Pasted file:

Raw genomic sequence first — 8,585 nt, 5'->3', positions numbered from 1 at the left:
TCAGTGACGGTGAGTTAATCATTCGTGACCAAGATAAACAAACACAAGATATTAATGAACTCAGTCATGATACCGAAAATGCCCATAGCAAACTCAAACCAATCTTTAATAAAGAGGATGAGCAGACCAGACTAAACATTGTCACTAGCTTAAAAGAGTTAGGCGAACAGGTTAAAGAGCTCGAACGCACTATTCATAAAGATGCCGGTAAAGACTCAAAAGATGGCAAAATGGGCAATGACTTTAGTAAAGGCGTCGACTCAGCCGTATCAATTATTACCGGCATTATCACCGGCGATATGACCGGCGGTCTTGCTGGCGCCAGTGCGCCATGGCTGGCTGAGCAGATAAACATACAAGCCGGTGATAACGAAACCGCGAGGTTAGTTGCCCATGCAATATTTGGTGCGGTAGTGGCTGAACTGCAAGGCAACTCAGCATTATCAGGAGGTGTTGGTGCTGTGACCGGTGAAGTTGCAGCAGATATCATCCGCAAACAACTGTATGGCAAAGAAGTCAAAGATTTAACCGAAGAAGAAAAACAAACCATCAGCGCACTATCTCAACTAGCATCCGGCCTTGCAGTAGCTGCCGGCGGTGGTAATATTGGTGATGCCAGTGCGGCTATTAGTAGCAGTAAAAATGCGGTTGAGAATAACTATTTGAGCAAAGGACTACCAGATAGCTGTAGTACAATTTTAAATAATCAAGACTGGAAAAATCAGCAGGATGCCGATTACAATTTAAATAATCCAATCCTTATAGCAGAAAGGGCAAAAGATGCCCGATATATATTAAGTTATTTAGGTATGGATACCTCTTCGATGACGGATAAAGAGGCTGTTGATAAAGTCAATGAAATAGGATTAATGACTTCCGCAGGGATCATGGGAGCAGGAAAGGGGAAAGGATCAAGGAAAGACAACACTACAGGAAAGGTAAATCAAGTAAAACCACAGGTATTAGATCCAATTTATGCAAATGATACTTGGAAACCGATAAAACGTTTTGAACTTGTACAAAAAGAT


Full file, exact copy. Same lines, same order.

Raw genomic sequence first — 8,585 nt, 5'->3', positions numbered from 1 at the left:
TCAGTGACGGTGAGTTAATCATTCGTGACCAAGATAAACAAACACAAGATATTAATGAACTCAGTCATGATACCGAAAATGCCCATAGCAAACTCAAACCAATCTTTAATAAAGAGGATGAGCAGACCAGACTAAACATTGTCACTAGCTTAAAAGAGTTAGGCGAACAGGTTAAAGAGCTCGAACGCACTATTCATAAAGATGCCGGTAAAGACTCAAAAGATGGCAAAATGGGCAATGACTTTAGTAAAGGCGTCGACTCAGCCGTATCAATTATTACCGGCATTATCACCGGCGATATGACCGGCGGTCTTGCTGGCGCCAGTGCGCCATGGCTGGCTGAGCAGATAAACATACAAGCCGGTGATAACGAAACCGCGAGGTTAGTTGCCCATGCAATATTTGGTGCGGTAGTGGCTGAACTGCAAGGCAACTCAGCATTATCAGGAGGTGTTGGTGCTGTGACCGGTGAAGTTGCAGCAGATATCATCCGCAAACAACTGTATGGCAAAGAAGTCAAAGATTTAACCGAAGAAGAAAAACAAACCATCAGCGCACTATCTCAACTAGCATCCGGCCTTGCAGTAGCTGCCGGCGGTGGTAATATTGGTGATGCCAGTGCGGCTATTAGTAGCAGTAAAAATGCGGTTGAGAATAACTATTTGAGCAAAGGACTACCAGATAGCTGTAGTACAATTTTAAATAATCAAGACTGGAAAAATCAGCAGGATGCCGATTACAATTTAAATAATCCAATCCTTATAGCAGAAAGGGCAAAAGATGCCCGATATATATTAAGTTATTTAGGTATGGATACCTCTTCGATGACGGATAAAGAGGCTGTTGATAAAGTCAATGAAATAGGATTAATGACTTCCGCAGGGATCATGGGAGCAGGAAAGGGGAAAGGATCAAGGAAAGACAACACTACAGGAAAGGTAAATCAAGTAAAACCACAGGTATTAGATCCAATTTATGCAAATGATACTTGGAAACCGATAAAACGTTTTGAACTTGTACAAAAAGAT